No last song syndrome for Panagbenga hymn maker

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SLU BANDLEADER Macario Fronda (photo below) will always be remembered every time the “Panagbenga Hymn” is played during the Baguio Flower Festival. PHOTOS BY EV ESPIRITU

The “Panagbenga Hymn” is Baguio’s LSS (last song syndrome). It has become an indelible part of Baguio similar to the tiger grass brooms, bottles of peanut brittle and strawberries.

It has been jazzified, countrified and is already one of the most downloaded ring tones among Baguio residents. But its most heartfelt rendition will be heard on Thursday when the Saint Louis University (SLU) Band plays the “Panagbenga Hymn” during the burial of its composer, Macario “Mac” Fronda. He died on March 14 due to complications from prostate cancer.

Fronda, 91, may have been linked forever to the hymn (which incidentally was first known as the “Tribute to the Cordilleras” when he composed it in 1989), but his life and music was itself a hymn of the pioneer spirit of Baguio.

Born in La Union on Dec. 8, 1921, Fronda was a son of a local bandleader. He would join his father in the band’s trips, playing xylophone using coconut shells. He would later be an expert in wind instruments.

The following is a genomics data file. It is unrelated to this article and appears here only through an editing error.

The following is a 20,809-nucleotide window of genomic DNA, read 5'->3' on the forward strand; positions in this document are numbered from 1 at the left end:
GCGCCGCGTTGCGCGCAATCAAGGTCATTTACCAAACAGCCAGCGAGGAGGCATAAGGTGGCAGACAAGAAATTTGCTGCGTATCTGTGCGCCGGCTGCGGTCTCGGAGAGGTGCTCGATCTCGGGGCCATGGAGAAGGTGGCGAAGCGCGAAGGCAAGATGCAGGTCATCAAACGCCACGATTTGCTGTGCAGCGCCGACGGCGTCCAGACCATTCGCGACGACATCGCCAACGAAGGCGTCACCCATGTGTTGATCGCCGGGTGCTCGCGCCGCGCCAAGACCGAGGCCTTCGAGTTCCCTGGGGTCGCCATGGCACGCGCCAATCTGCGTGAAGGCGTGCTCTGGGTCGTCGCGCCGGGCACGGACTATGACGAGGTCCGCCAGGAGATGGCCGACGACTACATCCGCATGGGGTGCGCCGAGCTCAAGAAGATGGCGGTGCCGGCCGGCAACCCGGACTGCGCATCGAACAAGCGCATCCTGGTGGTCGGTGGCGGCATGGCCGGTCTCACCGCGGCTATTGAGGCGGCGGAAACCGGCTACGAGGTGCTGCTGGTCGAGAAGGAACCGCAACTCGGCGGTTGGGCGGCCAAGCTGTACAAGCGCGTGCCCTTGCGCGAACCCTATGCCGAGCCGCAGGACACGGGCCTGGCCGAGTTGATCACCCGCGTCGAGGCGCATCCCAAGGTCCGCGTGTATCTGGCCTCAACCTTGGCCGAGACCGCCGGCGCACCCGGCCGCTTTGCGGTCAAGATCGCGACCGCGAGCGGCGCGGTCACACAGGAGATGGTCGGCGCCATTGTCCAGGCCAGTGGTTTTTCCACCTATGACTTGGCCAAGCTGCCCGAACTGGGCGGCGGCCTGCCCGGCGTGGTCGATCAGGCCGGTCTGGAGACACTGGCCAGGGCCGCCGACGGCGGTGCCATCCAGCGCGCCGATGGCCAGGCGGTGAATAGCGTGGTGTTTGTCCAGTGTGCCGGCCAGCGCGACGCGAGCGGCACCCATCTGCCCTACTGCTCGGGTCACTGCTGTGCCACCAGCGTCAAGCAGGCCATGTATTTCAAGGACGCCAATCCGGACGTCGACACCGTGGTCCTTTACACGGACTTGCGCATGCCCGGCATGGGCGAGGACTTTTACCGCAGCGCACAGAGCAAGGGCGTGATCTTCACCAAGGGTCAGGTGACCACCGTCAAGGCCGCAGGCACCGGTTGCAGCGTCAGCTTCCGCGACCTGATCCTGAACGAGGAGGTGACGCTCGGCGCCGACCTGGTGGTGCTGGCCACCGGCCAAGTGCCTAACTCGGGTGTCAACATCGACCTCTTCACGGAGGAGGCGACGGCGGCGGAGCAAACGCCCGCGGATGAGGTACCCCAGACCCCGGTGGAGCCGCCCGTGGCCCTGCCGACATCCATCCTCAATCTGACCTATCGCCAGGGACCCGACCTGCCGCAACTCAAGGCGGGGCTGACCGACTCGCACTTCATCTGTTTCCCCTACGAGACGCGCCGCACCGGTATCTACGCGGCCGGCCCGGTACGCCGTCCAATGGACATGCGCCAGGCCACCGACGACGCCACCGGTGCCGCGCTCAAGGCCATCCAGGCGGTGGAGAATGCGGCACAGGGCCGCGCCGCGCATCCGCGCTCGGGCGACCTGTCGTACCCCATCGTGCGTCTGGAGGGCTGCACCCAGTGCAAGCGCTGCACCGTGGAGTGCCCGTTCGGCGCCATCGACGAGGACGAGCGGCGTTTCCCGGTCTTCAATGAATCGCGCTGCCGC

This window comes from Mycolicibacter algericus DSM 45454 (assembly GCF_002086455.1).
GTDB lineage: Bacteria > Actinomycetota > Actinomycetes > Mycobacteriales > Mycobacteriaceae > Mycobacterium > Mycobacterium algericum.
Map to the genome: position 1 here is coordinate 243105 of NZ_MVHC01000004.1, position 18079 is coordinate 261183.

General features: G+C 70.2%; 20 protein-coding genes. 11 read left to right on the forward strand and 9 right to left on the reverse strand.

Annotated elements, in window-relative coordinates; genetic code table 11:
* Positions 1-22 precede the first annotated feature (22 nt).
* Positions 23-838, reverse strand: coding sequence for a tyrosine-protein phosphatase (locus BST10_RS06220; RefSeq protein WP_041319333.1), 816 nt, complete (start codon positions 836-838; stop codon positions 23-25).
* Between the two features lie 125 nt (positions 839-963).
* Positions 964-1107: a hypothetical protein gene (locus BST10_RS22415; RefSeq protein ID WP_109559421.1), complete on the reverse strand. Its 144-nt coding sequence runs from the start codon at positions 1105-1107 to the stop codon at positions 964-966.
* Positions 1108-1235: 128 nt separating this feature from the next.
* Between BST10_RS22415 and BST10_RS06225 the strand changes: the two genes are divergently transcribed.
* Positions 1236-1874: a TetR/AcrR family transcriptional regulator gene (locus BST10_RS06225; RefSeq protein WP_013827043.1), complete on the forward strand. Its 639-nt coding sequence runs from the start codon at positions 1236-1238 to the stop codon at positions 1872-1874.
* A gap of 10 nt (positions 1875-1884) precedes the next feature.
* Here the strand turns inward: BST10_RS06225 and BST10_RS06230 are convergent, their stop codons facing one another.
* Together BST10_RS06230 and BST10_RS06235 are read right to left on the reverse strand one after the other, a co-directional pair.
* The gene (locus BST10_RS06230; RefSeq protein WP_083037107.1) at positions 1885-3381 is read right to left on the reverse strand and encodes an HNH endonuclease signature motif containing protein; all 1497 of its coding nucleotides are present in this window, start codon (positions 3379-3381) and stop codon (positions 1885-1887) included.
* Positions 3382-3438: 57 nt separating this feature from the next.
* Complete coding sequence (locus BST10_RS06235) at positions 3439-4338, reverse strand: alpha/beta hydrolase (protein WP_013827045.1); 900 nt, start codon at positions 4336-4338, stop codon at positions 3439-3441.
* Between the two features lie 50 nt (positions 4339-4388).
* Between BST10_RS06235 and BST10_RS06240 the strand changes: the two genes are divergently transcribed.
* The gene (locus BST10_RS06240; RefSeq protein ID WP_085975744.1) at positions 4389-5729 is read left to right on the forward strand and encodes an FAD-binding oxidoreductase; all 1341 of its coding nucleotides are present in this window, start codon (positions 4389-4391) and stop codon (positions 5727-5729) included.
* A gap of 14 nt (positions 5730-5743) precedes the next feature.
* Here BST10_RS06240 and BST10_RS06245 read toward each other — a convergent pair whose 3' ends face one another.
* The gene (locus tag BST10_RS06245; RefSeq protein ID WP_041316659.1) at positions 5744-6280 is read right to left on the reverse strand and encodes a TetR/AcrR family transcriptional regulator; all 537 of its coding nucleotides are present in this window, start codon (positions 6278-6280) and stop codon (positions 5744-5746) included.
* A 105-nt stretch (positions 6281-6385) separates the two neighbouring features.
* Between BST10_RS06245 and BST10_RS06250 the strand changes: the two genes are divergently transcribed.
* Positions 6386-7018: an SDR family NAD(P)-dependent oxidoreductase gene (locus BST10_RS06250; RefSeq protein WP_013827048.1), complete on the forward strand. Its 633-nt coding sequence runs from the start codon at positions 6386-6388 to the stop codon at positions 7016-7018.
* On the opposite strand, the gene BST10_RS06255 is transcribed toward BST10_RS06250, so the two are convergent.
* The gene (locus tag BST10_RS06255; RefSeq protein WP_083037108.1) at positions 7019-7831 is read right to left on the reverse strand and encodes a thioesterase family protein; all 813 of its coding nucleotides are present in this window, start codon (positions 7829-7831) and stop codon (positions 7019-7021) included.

Fronda decided to try his luck in Baguio, armed only with his music and an elementary school diploma. He was taken in by the then Saint Louis College in 1953 to be its first bandleader, with only nine band members under his wing.

Five decades later, Fronda remained the bandleader of the SLU Band with more than 150 members. Along the way, he composed dozens of band tunes (many unrecorded), including the SLU Hymn.

Dedicated

Fronda traveled to La Union and Pangasinan, looking for potential band members, promising them free education. Hundreds of recruits eventually became scholars and professionals because of Fronda’s guidance.

Fr. Evarist Verlinden, director of the SLU Clinical Pastoral Center, who first met Fronda in 1965, says the bandleader was a jolly man. “He was also very dedicated and very respectful. SLU had taken care of him but it was more of Mac taking care of SLU,” says Verlinden.

“Music education in the city would not have been this way had it not been for Mac,” says Mercedes Coloma, a former music teacher at SLU Boys’ High School (now SLU Laboratory High School).

“He helped us all music teachers and the Saint Louis Youth Choir always won under his tutelage,” she says.

Fronda was so dedicated to his music that his wife, Ildefonsa, says it was Fronda’s mother who practically wooed her. “He always said that music is the language of the heart. But always added that I am his greatest love,” Ildefonsa says.

They have 10 children (two of them adopted). The boys, incidentally, became members of the SLU Band.

His daughter, Fely, says her father was well-loved but was very strict and a perfectionist. This would explain why one would hear repetitious music from the family house in Barangay New Lucban even at midnight.

From January onwards, Fronda’s neighbors would hear the “Panagbenga Hymn” played over and over again in the morning so their dreams had the same flowery soundtrack.

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